It’s rare for singles to brag about their credit scores on dating sites, but a new survey suggests that maybe they should.
Having a good credit score can be more important to prospective dates than your looks, according to a survey by Discover and Match Media Group.
Oh, wait — sorry. Looking at the survey, that’s not actually what it found.
The survey found that most people think having a good credit score could make someone more attractive than if they just had a nice car.
Got it! Thanks to Uber and Lyft — not to mention the difficulty of finding a parking place in hipster locales like New York, San Francisco and Seattle — many urban dwellers don’t even own a car these days.
You might even demote a prospective partner for owning a nice car, whether it be a Porsche or just a Mazda 3. Owning a car might signify that they’re a little out of step with the times, or uncaring about the planet. Even if their would-be love interest is driving a hybrid, some people might rather be seen with someone who rides a bicycle or a skateboard.
But what’s so attractive about having a good credit score?
Just because someone has a good credit score probably doesn’t mean you should assume they are outgoing, attractive, or fun, those who took the survey said. But a good credit score probably means you are responsible, trustworthy and smart, online daters said.
Characteristics of a person with good credit score
Percentage of respondents identifying each characteristic when asked, “If all you knew about a person before you went on a date with them was that they had a good credit score, what would you assume them to be like?” Source: Survey by C+R Research on behalf of Discover and Match Media Group.
While those might be highly desirable qualities in an employer-employee relationship, how well does that describe the person you want to date?
Very well, according to 2,000 U.S. consumers ages 18 and older surveyed by C+R Research on behalf of Discover and Match Media Group — the folks behind Match.com, OkCupid, Tinder, Meetic, and PlentyOfFish. All of those surveyed were either active on an online dating site, or had met their partner on one.
The most important qualities in a prospective match? That they be honest, reliable, and responsible. More respondents said it was “very” or “extremely important” for a prospective date to be “financially responsible” than funny or attractive.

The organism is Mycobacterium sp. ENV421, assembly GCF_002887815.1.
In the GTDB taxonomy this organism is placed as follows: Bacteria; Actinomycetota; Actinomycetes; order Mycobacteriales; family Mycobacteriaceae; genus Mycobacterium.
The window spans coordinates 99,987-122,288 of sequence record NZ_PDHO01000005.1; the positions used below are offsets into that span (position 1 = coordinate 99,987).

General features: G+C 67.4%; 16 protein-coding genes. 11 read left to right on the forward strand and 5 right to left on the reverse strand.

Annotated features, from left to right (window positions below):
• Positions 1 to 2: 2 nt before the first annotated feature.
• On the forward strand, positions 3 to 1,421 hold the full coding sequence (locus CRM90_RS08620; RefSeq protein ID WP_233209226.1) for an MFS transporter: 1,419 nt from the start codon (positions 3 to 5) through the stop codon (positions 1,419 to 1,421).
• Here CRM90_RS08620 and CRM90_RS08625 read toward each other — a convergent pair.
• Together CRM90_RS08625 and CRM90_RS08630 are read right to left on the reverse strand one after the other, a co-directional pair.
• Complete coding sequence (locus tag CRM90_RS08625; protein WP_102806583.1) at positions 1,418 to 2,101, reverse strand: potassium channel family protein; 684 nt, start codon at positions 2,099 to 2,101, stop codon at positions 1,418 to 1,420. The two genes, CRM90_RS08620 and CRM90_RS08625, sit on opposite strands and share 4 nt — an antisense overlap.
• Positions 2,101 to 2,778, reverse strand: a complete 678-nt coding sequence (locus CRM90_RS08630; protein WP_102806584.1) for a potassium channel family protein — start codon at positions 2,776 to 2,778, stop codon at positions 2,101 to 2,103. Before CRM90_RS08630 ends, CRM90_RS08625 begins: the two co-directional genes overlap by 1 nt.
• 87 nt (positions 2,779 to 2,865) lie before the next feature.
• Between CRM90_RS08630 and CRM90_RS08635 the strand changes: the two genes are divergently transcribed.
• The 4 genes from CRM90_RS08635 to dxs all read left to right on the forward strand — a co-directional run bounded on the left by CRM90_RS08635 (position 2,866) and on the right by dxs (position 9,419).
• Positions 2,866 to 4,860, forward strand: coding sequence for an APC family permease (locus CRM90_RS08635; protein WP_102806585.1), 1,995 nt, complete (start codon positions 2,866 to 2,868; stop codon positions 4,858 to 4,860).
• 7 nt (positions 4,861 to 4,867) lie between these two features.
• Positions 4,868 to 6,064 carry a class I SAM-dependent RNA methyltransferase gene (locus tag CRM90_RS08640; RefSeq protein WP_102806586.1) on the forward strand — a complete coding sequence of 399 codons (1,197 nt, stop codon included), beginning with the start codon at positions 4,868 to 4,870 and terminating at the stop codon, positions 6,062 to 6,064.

Important qualities when looking for a person to date
Percentage of respondents identifying each characteristic when asked, “How important [are/were] each of the following qualities when looking for a person to date?”
If you think of yourself as courageous, modest, or “engaged in the community,” sorry. Most people frequenting dating sites aren’t really looking for that.
“When it comes to dating, a good credit score ups your mate value, helping you win a responsible, long-term partner, more so than some other qualities that online daters might highlight on their profile,” said Helen Fisher, Match.com’s “chief scientific advisor.”
Half of those surveyed said having a good credit score was more attractive than having good taste in music (the survey did not reveal whether people who felt this way had any taste in music themselves).
Credit score does not outrank ‘physically fit body’
There are some factors that clearly trump credit score. Sixty percent of those surveyed said that if someone’s got a good credit score, that’s not as attractive than if they have a “physically fit body.”
While it seems obvious that any picture of yourself that you upload should represent your physical attributes in the best possible light, only 6 percent of those surveyed had shared their credit score on a dating site.
While it’s fairly common to make your employment status known — 60 percent have done so — it doesn’t occur to people very often to post more intimate details like their income (15 percent), retirement plans (7 percent), or how much money they owe (5 percent).
If posting a credit score might seem a little too revealing for some, others may find it flattering. Although 34 percent of those surveyed had subprime credit scores and another 12 percent had “thin” or no credit files, 54 percent were classified as “prime.”
So not only could quite a few credit-worthy singles be missing out on the chance to land a first date, they are losing an opportunity to fill any awkward moments of silence that could arise with some sweet talk about fiscal responsibility.
“Regardless of your credit score, one of the keys to improving your credit health is simply being aware of your score,” said Kate Manfred, Discover’s vice president of brand and consumer insights. “That knowledge can set you on the path toward improving or maintaining your score. Plus, it can spark an interesting — and important — conversation on a date.”